February 9, 2016

N64:20 #20: Hybrid Heaven

In 2016 the Nintendo 64 turns 20 years old. It was Nintendo's third videogame console, produced to succeed the enormously successful SNES. Upon its release in 1996 Time magazine claimed it was "machine of the year". While the N64 failed to best Sony's enormously popular PlayStation - a console in whose early development Nintendo had a key hand - it still sold almost 33 million units worldwide and hosted some of the greatest videogames ever made. To celebrate its anniversary I'm counting down my top 20 N64 videogames; not necessarily the best titles released on the format, but definitely my personal favourites.

Hybrid Heaven was an odd title for Konami to release on the Nintendo 64. Since launching with Super Mario 64 the N64 had pretty much become the de facto console for children, with a growing range of brightly coloured platform titles and racing games, each featuring a different variety of cute anthropomorphic animal or object. Konami, on the other hand, specialised in slightly more mature action-based titles including the long-running Castlevania franchise as well as PlayStation titles like Silent Hill and Metal Gear Solid. While Konami had released quite a few sports-based and family-friendly titles for the N64, Hybrid Heaven was their first original IP released for the console that actually targeted a more mature audience.

The game allows the player to control Diaz, a synthetic hybrid of humans and aliens created to assume the identity of the US President's bodyguard and to assassinate the President when instructed to do so. Diaz has broken free of the alien control and must fight his way out of an underground alien-controlled facility. Much of the game is played in a 3D action format akin to PlayStation titles like Silent Hill and Tomb Raider. When the player encounters an enemy, however, the action shifts to a turn-based combat system to resolve the encounter.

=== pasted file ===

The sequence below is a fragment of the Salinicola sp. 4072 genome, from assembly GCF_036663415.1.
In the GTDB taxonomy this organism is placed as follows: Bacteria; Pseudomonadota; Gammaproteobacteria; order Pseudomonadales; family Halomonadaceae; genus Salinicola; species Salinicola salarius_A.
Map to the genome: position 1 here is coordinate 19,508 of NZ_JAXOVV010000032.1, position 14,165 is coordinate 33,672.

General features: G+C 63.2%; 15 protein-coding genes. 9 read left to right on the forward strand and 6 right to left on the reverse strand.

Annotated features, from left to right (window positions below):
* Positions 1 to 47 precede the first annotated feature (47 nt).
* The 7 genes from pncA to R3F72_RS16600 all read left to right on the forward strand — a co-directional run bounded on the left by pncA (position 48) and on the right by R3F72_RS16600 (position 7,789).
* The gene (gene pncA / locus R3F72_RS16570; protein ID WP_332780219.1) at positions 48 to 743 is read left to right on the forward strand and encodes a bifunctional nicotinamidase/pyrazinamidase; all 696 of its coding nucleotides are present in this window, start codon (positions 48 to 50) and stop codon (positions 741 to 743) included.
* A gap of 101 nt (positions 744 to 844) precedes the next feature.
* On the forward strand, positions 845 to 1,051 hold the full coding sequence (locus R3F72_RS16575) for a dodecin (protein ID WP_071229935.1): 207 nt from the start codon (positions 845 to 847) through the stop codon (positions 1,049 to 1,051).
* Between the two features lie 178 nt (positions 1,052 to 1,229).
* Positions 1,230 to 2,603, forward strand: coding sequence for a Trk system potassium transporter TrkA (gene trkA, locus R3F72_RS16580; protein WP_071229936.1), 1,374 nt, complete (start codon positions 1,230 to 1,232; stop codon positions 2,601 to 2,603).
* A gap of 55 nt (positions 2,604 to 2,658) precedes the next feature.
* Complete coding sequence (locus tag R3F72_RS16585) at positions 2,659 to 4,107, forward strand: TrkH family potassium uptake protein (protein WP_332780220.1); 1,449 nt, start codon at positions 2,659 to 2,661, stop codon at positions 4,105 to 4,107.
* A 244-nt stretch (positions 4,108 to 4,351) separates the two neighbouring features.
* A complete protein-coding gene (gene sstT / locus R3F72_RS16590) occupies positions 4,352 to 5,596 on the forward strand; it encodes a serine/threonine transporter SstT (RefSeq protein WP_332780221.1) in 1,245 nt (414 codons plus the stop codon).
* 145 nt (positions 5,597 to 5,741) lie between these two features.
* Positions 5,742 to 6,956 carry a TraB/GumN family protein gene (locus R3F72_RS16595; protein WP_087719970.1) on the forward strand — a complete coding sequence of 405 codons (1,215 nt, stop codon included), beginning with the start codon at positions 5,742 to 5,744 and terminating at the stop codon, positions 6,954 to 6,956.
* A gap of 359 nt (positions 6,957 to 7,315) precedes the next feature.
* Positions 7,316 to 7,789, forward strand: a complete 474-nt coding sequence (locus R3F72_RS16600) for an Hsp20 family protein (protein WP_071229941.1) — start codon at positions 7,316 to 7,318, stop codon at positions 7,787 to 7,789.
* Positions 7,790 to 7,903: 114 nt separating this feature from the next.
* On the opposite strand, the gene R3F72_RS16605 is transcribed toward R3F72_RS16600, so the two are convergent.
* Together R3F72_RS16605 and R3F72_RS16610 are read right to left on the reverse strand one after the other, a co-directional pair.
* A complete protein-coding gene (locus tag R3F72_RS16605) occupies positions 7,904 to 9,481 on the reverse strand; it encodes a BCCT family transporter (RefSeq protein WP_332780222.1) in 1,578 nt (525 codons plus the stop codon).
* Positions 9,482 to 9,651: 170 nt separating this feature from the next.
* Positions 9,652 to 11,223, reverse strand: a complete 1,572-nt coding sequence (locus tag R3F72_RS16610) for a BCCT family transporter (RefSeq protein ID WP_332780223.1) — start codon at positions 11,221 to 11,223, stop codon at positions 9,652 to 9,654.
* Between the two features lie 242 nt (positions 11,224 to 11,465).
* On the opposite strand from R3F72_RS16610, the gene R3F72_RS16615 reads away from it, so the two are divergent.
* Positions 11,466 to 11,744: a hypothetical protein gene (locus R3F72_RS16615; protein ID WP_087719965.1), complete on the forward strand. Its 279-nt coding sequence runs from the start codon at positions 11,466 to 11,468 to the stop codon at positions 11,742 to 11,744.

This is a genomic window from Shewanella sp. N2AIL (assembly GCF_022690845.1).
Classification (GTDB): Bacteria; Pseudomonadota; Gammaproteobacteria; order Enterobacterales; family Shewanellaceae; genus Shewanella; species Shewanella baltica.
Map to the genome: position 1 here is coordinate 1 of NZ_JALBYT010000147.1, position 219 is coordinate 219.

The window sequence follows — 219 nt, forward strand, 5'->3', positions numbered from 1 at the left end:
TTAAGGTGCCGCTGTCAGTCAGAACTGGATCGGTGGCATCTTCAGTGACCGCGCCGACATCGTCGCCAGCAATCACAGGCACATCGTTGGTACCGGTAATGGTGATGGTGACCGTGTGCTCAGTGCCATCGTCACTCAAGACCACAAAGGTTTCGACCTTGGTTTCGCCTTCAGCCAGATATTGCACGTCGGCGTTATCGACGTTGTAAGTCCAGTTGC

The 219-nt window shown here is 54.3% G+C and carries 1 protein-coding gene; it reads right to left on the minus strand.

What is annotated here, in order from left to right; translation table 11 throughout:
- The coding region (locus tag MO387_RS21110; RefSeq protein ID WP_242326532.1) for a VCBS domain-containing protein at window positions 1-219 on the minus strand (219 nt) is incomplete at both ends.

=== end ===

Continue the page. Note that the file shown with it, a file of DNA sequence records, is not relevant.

The turn-based combat system, which appears to blend traditional RPG mechanics with a fighting game, was one of Hybrid Heaven's most unusual aspects. It seems clear there were expectations that the format could be used in future titles, but a lacklustre public response pretty much nixed that idea from the outset. It's a pity: there were a lot of intriguing ideas within the mechanic, including separate health stats for Diaz's limbs and body. Use the same attack all the time, and one limb would become more powerful than the others - and leave the player vulnerable to attacks on the other limbs. A careful balance in combat was needed to ensure the player was not left with an Achilles Heel.

The other key aspect of the game's appeal was simply that it scratched an itch that other Nintendo 64 titles were not itching. Adult-oriented N64 titles were few and far between, and while Hybrid Heaven had a lot of faults it really did feel badly overdue by the time it was released in 1999. As a combination of 3D action-adventure and turn-based RPG it certainly did not have a lot competition, so it was nice to appreciate it for filling the gap.

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